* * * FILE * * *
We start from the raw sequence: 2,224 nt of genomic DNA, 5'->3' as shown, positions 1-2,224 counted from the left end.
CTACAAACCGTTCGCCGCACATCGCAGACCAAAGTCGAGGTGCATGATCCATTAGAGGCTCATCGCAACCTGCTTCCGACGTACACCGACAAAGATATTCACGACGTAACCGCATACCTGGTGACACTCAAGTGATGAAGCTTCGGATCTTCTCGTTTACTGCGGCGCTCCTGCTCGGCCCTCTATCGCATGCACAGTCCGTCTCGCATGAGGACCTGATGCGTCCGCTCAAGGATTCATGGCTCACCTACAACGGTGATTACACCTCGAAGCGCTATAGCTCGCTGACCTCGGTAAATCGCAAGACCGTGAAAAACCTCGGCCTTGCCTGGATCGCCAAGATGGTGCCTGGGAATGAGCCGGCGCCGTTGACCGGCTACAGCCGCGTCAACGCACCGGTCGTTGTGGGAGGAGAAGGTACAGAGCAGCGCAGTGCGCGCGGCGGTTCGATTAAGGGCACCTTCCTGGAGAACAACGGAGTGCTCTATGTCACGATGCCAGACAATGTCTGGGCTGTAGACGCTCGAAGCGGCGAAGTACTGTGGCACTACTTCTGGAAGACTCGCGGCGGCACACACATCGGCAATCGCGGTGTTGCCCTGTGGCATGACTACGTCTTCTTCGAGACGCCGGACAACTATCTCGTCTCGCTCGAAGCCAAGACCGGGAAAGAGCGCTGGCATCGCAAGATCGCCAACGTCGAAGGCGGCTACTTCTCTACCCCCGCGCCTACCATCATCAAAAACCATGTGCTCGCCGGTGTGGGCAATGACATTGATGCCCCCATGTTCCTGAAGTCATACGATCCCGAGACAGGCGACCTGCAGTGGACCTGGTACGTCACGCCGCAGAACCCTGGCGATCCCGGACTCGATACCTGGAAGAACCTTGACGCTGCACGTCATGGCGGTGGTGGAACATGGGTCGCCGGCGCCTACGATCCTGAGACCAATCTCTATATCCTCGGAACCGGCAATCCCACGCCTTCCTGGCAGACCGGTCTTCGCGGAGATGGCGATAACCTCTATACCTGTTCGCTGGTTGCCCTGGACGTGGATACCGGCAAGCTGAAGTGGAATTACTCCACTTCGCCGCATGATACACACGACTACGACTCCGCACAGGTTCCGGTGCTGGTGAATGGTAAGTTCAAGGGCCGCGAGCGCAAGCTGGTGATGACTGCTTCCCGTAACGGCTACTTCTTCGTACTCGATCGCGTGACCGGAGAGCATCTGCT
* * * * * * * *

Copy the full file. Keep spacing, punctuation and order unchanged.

We start from the raw sequence: 2,224 nt of genomic DNA, 5'->3' as shown, positions 1-2,224 counted from the left end.
CTACAAACCGTTCGCCGCACATCGCAGACCAAAGTCGAGGTGCATGATCCATTAGAGGCTCATCGCAACCTGCTTCCGACGTACACCGACAAAGATATTCACGACGTAACCGCATACCTGGTGACACTCAAGTGATGAAGCTTCGGATCTTCTCGTTTACTGCGGCGCTCCTGCTCGGCCCTCTATCGCATGCACAGTCCGTCTCGCATGAGGACCTGATGCGTCCGCTCAAGGATTCATGGCTCACCTACAACGGTGATTACACCTCGAAGCGCTATAGCTCGCTGACCTCGGTAAATCGCAAGACCGTGAAAAACCTCGGCCTTGCCTGGATCGCCAAGATGGTGCCTGGGAATGAGCCGGCGCCGTTGACCGGCTACAGCCGCGTCAACGCACCGGTCGTTGTGGGAGGAGAAGGTACAGAGCAGCGCAGTGCGCGCGGCGGTTCGATTAAGGGCACCTTCCTGGAGAACAACGGAGTGCTCTATGTCACGATGCCAGACAATGTCTGGGCTGTAGACGCTCGAAGCGGCGAAGTACTGTGGCACTACTTCTGGAAGACTCGCGGCGGCACACACATCGGCAATCGCGGTGTTGCCCTGTGGCATGACTACGTCTTCTTCGAGACGCCGGACAACTATCTCGTCTCGCTCGAAGCCAAGACCGGGAAAGAGCGCTGGCATCGCAAGATCGCCAACGTCGAAGGCGGCTACTTCTCTACCCCCGCGCCTACCATCATCAAAAACCATGTGCTCGCCGGTGTGGGCAATGACATTGATGCCCCCATGTTCCTGAAGTCATACGATCCCGAGACAGGCGACCTGCAGTGGACCTGGTACGTCACGCCGCAGAACCCTGGCGATCCCGGACTCGATACCTGGAAGAACCTTGACGCTGCACGTCATGGCGGTGGTGGAACATGGGTCGCCGGCGCCTACGATCCTGAGACCAATCTCTATATCCTCGGAACCGGCAATCCCACGCCTTCCTGGCAGACCGGTCTTCGCGGAGATGGCGATAACCTCTATACCTGTTCGCTGGTTGCCCTGGACGTGGATACCGGCAAGCTGAAGTGGAATTACTCCACTTCGCCGCATGATACACACGACTACGACTCCGCACAGGTTCCGGTGCTGGTGAATGGTAAGTTCAAGGGCCGCGAGCGCAAGCTGGTGATGACTGCTTCCCGTAACGGCTACTTCTTCGTACTCGATCGCGTGACCGGAGAGCATCTGCT